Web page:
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Myofascial Release Therapy

Why Myofascial Release Is An Effective Treatment for Myofascial Pain Syndrome.
Myofascial pain syndrome is a chronic form of muscle pain. The pain of myofascial pain syndrome centers around sensitive points in your muscles called trigger points.

As the human race continues to drive itself to become more technologically advanced from one year to the next, and the pace of everyday life seems a continuum of accelerated hours and days, one should not wonder as to why we are becoming a pain ridden society. And while many seek relief in over the counter pills and physician prescribed medications that seem to fall short of their promised effects, many have become disillusioned by the aptitude of pharmaceuticals and have begun to search out more effectual treatment methods. The methods and techniques involved in the treatment of myofascia have thus become ever more popular with those persons suffering with chronic pain.

When it comes to chronic pain, using the myofascial release method has proven an effective treatment. Manipulating the soft tissue of the myofascia, the treatment is used to impede somatic dysfunction, which is causative of pain and restriction of motion within the body. Inclusive in this method of treatment is the continual feedback through palpitation techniques causing the release of tension in myofascial tissues relaxing these tissues, thus relieving the pain associated. Accomplished by overcoming the constraining action, or "guarding" action of the specific area, and relaxing the contracted muscles, this myofascial treatment stimulates the circulation, lymphatic depletion, and the stretch reflex of the muscles as well as that of the corresponding fascia.

Fascia, the soft overlying connective tissue, provides a support system protecting the structures and the muscles within the body. Fascia can become constrained due to something termed as "psychogenic disease." This malady is caused by any number of various traumas, infections, and overuse or over stimulation of the muscles, or prolonged inactivity, and is resultant in sometimes-severe pain, painful muscle tension, and compromised blood flow. Myofascial release affects the fascia as well as its corresponding muscles and connective tissues, when instituted in one of two techniques used in myofascial release treatments. These treatment methods are best known as direct or indirect.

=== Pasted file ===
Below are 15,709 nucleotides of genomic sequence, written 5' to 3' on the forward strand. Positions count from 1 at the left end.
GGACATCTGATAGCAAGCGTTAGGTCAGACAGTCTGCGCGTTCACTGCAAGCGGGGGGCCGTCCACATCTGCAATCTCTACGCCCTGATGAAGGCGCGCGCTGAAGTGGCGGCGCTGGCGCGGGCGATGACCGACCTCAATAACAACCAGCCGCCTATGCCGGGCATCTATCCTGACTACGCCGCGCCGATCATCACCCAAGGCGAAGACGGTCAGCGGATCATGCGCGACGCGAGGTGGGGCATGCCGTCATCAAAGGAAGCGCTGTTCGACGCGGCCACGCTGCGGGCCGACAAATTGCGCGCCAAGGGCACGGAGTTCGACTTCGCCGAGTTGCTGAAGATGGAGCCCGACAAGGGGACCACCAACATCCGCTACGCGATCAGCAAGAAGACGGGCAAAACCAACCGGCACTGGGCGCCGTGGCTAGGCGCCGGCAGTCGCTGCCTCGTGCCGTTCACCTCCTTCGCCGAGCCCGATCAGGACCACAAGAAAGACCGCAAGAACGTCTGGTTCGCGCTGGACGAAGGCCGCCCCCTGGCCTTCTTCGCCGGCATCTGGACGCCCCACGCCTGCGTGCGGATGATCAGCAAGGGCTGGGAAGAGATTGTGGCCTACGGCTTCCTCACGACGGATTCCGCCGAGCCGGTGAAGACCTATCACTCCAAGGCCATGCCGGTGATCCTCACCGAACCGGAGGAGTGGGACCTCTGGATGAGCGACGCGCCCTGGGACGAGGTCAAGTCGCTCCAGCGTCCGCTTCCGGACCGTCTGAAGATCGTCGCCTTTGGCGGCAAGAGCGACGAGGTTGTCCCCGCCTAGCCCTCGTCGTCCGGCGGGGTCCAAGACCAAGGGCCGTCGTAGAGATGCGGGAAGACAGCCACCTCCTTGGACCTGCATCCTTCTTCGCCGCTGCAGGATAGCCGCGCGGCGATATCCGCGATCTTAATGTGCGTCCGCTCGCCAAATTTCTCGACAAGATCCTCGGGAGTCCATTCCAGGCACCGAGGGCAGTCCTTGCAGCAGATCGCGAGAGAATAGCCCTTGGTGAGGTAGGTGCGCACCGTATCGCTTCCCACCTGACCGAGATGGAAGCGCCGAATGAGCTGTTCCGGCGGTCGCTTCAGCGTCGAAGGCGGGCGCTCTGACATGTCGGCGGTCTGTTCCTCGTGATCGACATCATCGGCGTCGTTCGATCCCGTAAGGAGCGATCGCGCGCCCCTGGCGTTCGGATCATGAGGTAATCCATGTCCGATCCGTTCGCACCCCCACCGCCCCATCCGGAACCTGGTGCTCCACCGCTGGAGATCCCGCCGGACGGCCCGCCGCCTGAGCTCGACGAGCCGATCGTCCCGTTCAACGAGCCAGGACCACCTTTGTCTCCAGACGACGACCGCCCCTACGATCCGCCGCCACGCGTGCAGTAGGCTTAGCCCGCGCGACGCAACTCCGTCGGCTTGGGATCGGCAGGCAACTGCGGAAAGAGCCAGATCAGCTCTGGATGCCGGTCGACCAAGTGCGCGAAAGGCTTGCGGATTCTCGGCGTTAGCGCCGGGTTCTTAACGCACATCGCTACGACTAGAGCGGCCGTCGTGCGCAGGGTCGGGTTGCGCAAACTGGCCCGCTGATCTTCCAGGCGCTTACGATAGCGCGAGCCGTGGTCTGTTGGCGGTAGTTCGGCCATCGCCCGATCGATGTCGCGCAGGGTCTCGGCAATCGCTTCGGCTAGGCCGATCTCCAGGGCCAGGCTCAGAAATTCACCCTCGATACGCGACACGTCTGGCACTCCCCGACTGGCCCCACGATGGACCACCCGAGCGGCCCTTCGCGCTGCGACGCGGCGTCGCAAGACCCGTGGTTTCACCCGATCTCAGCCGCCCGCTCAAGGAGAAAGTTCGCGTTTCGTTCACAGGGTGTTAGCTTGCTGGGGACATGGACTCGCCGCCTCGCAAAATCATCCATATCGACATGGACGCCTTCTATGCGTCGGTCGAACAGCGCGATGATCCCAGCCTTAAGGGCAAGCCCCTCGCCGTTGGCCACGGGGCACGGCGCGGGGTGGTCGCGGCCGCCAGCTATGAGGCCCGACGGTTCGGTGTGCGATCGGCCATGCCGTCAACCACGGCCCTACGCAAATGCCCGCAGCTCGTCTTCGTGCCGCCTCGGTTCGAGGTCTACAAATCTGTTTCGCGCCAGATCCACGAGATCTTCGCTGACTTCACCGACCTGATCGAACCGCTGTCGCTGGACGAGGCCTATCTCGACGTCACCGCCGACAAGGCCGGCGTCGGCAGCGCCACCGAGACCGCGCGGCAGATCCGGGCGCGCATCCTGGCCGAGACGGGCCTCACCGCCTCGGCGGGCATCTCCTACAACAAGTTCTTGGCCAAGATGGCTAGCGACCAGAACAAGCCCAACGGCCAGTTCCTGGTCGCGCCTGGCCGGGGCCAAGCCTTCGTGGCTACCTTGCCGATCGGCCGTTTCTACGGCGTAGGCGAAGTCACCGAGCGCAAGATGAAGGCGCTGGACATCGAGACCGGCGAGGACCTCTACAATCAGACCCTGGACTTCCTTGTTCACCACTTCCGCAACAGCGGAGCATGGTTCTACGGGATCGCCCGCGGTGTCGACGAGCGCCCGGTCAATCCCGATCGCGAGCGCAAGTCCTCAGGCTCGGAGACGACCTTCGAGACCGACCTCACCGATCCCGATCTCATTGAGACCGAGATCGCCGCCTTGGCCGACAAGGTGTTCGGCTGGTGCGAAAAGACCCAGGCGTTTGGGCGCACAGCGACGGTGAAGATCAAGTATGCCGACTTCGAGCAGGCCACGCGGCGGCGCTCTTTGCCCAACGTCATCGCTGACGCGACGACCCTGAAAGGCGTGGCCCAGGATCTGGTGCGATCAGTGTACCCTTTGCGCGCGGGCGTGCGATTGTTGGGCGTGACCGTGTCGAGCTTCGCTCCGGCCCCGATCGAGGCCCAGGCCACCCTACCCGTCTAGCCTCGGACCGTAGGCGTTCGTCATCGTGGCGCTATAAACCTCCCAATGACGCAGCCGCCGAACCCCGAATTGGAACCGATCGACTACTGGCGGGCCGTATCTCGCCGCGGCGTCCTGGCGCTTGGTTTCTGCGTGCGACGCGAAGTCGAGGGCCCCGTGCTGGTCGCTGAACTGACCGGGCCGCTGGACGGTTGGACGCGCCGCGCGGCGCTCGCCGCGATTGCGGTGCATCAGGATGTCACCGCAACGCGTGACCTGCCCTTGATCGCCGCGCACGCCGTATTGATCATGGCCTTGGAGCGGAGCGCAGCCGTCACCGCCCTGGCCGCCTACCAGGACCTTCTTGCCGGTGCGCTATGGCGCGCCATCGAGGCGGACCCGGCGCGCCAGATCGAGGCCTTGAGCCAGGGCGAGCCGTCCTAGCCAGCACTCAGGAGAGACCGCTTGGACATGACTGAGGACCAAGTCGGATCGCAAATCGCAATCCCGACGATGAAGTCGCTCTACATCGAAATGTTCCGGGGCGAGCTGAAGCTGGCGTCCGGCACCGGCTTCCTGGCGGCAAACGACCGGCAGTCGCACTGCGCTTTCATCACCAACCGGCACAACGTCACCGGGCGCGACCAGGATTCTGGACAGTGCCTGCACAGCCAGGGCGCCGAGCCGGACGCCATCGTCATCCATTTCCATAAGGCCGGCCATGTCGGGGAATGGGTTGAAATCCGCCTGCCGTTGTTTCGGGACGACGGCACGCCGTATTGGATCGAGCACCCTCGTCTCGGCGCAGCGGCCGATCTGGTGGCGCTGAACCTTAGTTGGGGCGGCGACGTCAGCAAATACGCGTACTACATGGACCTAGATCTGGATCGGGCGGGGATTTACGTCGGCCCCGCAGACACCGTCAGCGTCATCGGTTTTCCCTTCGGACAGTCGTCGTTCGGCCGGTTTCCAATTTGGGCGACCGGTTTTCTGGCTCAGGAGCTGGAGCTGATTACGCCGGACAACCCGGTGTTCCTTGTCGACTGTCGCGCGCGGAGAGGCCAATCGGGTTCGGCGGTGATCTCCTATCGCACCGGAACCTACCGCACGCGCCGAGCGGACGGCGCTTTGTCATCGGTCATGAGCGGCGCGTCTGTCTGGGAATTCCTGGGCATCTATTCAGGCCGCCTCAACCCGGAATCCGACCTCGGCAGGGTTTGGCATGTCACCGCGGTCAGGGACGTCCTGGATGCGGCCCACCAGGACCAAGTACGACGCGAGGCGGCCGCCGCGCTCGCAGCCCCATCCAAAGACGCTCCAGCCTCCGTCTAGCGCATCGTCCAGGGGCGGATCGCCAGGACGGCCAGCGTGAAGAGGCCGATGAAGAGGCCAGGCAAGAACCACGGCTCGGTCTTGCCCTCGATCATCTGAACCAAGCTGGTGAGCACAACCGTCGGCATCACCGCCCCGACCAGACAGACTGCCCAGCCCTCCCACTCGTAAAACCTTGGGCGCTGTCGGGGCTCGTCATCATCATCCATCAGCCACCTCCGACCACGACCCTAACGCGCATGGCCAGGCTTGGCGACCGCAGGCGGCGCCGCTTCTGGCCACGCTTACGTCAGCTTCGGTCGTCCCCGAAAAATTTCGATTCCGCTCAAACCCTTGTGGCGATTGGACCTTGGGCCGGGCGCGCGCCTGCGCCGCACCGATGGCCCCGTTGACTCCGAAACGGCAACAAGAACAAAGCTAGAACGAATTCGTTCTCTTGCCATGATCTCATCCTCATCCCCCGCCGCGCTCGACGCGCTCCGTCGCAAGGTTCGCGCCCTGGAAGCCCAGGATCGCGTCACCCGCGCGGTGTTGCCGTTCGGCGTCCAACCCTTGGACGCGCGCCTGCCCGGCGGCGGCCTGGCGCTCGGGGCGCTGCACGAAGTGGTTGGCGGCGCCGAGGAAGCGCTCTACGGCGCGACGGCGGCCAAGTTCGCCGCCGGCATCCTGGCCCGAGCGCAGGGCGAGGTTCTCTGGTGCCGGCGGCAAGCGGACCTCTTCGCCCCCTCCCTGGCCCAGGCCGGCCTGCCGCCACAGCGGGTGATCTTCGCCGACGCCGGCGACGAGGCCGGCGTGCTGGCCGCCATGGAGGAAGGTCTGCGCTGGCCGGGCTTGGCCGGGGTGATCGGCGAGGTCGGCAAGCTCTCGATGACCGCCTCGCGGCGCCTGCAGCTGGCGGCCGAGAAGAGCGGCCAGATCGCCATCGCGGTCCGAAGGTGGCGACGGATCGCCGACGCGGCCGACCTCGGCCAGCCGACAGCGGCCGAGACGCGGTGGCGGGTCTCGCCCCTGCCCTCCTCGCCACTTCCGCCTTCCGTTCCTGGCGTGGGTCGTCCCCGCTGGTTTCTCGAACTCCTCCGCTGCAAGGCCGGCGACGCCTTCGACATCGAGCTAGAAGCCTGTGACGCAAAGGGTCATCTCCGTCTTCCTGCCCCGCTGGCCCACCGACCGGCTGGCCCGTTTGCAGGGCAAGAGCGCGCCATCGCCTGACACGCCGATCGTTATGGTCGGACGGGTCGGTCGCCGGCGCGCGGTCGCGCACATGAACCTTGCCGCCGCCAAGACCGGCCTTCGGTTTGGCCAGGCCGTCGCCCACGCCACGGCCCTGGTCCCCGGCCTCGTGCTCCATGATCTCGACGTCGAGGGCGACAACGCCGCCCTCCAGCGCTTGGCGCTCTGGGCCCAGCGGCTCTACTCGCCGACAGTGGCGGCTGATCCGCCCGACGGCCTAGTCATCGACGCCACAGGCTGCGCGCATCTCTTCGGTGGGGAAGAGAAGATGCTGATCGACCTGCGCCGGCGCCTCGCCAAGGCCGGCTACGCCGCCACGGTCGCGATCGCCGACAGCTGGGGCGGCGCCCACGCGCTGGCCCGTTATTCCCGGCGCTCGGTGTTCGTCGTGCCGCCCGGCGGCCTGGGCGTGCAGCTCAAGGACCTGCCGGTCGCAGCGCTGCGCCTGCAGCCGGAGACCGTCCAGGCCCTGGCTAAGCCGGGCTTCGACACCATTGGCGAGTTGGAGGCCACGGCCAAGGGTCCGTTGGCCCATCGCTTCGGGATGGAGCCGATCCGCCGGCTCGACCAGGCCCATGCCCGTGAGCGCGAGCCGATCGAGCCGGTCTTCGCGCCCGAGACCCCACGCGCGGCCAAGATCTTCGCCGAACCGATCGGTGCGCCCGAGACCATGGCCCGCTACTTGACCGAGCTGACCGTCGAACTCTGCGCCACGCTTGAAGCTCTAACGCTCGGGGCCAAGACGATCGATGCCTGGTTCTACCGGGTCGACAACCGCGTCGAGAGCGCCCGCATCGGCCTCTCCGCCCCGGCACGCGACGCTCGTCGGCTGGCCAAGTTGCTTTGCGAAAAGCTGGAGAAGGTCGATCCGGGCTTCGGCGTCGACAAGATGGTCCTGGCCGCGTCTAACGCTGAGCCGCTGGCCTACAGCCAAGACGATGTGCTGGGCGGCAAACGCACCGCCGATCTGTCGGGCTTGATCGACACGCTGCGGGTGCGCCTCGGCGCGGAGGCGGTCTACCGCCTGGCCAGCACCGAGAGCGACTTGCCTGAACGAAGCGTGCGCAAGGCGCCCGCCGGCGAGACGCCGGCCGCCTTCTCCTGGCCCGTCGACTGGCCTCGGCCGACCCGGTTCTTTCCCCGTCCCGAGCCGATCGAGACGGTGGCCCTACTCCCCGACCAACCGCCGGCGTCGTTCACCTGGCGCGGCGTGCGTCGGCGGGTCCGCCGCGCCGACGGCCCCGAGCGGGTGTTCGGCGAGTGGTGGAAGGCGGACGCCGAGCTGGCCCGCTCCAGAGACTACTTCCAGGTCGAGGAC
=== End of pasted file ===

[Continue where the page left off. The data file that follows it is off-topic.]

Using the direct myofascial release method engages the myofascial tissue's restrictive blocking mechanism, using the application of constant tissue pressure until the tissue submits and release has occurred. The therapist will use the hard surfaces of his or her hands including the knuckles, and/or his or her elbows and various other tools to slowly stretch the constrained fascia by applying steady and direct pressure. This method causes changes in the myofascia while stretching and elongating the fascia itself. It is paramount in this method of treatment that slow and deliberate employment is used, thus allowing this method to have the necessary effectual change in the deeper tissues.

While the direct method of treatment is somewhat more firm in its application, and the indirect method tends to be less assertive in its approach, the methods of execution for both direct and indirect treatments are relatively identical. Using only lightly applied pressure, the indirect method allows the fascia to relax more slowly and gently, causing the offending tissues to release its resistance until free movement has occurred. The gentle friction, being applied to the constrained fascia, produces heat, thus increases blood flow into the offending area, which is key to the release of tension. This allows the body to, in essence, "self correct", eliminating associated pain and effecting superlative performance of the body's mechanisms.

These methods of myofascial treatment have a stretching effect on the areas being manipulated. While these treatments are being applied in one area of the body, often the effect can be felt and will beneficially affect other areas of the body. An aside inherit to the release of myofascial restrictions is the influence on the body's internal organs, allowing them to function more normally for the release of tension in the entire myofascia.

While myofascial release techniques work, the reasons why these methods of treatment is so effective is yet to be fully understood. However, many people have found great relief having used these treatment methods to stymie the chronic pain that seemed an indelible fixture in their lives. With chronic pain becoming an ever more present malady suffered by more and more people in this day of fast paced, time-framed, stress inducing life, the treatment of the myofascail area of the human body will surely continue to see growth in the future.

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